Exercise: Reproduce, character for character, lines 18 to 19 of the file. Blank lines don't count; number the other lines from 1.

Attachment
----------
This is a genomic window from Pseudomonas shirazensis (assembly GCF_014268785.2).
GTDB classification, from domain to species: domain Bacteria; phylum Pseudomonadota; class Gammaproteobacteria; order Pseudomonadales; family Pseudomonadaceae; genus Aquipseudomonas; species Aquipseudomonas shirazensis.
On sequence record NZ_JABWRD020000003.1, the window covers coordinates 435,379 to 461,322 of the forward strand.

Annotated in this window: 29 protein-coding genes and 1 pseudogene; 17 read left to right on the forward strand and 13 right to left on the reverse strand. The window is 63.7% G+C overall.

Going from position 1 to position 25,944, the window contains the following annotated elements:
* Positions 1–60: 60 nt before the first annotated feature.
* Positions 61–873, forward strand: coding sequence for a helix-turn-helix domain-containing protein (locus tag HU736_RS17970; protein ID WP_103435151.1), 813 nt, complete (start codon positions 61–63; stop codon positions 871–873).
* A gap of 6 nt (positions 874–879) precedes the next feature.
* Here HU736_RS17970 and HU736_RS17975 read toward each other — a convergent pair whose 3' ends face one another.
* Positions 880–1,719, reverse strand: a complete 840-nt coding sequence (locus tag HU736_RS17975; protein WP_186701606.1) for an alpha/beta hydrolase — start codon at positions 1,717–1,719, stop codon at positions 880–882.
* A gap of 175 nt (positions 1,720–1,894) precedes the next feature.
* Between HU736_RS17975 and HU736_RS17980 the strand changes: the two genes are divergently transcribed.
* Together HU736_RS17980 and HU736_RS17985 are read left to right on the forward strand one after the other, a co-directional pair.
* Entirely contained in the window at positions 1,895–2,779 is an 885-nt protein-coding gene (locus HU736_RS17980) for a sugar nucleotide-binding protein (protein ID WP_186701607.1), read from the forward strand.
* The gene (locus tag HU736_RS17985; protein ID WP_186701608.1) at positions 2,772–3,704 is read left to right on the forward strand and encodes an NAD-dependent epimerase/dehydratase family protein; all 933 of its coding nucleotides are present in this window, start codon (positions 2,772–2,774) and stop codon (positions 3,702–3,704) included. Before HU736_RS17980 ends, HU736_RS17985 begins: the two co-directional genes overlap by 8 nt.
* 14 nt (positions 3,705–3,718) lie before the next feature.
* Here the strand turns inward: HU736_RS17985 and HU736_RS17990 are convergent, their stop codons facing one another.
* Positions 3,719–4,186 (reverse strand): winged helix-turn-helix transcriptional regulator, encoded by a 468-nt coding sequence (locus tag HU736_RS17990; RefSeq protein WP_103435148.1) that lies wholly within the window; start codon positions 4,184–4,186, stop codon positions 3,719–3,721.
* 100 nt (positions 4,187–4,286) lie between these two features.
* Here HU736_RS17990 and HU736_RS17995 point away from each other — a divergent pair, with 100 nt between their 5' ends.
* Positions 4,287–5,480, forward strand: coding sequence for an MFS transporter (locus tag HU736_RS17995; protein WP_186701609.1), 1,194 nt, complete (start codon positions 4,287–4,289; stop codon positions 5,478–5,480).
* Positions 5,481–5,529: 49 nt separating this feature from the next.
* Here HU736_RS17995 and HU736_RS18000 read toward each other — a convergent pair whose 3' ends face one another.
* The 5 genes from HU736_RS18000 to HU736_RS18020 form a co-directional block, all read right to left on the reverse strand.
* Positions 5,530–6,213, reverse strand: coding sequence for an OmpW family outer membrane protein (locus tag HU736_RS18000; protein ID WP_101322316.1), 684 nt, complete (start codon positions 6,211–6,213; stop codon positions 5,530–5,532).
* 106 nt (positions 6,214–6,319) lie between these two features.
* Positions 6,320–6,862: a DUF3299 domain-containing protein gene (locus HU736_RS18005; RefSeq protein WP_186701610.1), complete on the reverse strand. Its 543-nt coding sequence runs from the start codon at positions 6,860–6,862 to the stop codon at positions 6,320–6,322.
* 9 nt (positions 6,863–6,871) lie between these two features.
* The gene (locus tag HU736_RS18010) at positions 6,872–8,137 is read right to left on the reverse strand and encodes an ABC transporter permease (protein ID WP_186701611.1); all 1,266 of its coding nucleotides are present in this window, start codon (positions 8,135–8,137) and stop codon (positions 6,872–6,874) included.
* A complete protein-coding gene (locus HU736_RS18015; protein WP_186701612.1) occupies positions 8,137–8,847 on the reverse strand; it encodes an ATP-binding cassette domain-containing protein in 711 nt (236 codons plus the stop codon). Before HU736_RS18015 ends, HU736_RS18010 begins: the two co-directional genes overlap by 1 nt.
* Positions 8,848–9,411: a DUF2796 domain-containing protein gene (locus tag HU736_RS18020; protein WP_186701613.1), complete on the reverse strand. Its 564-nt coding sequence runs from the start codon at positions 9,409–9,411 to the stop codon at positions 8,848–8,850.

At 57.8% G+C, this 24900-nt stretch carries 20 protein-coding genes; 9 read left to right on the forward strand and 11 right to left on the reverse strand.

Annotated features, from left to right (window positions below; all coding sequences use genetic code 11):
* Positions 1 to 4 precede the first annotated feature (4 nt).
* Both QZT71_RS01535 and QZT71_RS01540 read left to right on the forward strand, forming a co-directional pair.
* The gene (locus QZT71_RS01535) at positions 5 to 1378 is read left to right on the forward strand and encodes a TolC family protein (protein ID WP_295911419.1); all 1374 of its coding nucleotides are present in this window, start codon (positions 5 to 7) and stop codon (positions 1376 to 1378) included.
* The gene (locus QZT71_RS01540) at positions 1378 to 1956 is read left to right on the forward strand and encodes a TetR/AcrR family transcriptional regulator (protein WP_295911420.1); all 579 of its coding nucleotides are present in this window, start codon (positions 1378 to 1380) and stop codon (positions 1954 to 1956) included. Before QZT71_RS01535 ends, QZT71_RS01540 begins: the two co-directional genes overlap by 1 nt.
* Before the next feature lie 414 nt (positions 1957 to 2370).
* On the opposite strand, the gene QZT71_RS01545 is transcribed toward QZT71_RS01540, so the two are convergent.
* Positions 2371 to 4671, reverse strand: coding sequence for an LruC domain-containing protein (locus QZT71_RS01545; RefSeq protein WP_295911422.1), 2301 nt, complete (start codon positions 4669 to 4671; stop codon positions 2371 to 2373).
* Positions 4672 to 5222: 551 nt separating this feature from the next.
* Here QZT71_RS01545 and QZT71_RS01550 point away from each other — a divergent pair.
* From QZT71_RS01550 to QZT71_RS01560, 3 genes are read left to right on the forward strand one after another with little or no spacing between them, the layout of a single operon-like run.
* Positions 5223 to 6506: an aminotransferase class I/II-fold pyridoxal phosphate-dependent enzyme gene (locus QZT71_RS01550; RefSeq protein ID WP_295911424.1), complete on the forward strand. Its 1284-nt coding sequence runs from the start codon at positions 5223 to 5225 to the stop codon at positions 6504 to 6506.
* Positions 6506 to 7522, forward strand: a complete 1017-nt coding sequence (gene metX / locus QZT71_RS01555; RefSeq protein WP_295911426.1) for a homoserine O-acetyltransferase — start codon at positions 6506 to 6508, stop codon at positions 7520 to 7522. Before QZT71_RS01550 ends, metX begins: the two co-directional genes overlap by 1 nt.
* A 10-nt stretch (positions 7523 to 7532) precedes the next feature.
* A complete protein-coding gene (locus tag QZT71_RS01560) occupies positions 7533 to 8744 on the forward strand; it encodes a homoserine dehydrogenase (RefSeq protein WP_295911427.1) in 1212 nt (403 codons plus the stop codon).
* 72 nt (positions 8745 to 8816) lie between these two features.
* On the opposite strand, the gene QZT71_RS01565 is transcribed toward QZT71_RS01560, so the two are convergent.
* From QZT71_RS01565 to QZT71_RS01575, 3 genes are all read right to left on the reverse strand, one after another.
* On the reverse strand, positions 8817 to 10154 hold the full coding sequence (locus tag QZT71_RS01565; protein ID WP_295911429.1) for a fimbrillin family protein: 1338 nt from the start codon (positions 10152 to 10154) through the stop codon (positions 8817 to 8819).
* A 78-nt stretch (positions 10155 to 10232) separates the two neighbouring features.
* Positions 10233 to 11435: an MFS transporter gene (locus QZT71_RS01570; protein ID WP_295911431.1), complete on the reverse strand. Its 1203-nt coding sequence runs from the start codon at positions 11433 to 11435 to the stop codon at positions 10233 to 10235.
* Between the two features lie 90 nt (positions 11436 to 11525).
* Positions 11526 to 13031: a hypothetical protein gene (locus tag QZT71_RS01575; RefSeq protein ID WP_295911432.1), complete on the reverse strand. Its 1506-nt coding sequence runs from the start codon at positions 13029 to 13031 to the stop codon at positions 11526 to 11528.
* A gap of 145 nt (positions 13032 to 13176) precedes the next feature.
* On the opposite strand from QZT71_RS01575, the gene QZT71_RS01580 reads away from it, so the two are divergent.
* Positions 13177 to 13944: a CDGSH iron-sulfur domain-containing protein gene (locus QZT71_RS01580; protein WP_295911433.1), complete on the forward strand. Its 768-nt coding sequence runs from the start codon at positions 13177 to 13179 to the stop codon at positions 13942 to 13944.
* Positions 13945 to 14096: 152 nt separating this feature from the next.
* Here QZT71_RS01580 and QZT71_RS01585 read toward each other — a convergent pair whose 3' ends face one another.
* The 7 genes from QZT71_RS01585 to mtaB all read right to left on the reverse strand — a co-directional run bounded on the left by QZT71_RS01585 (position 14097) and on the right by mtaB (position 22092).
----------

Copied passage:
* Positions 3,719–4,186 (reverse strand): winged helix-turn-helix transcriptional regulator, encoded by a 468-nt coding sequence (locus tag HU736_RS17990; RefSeq protein WP_103435148.1) that lies wholly within the window; start codon positions 4,184–4,186, stop codon positions 3,719–3,721.
* 100 nt (positions 4,187–4,286) lie between these two features.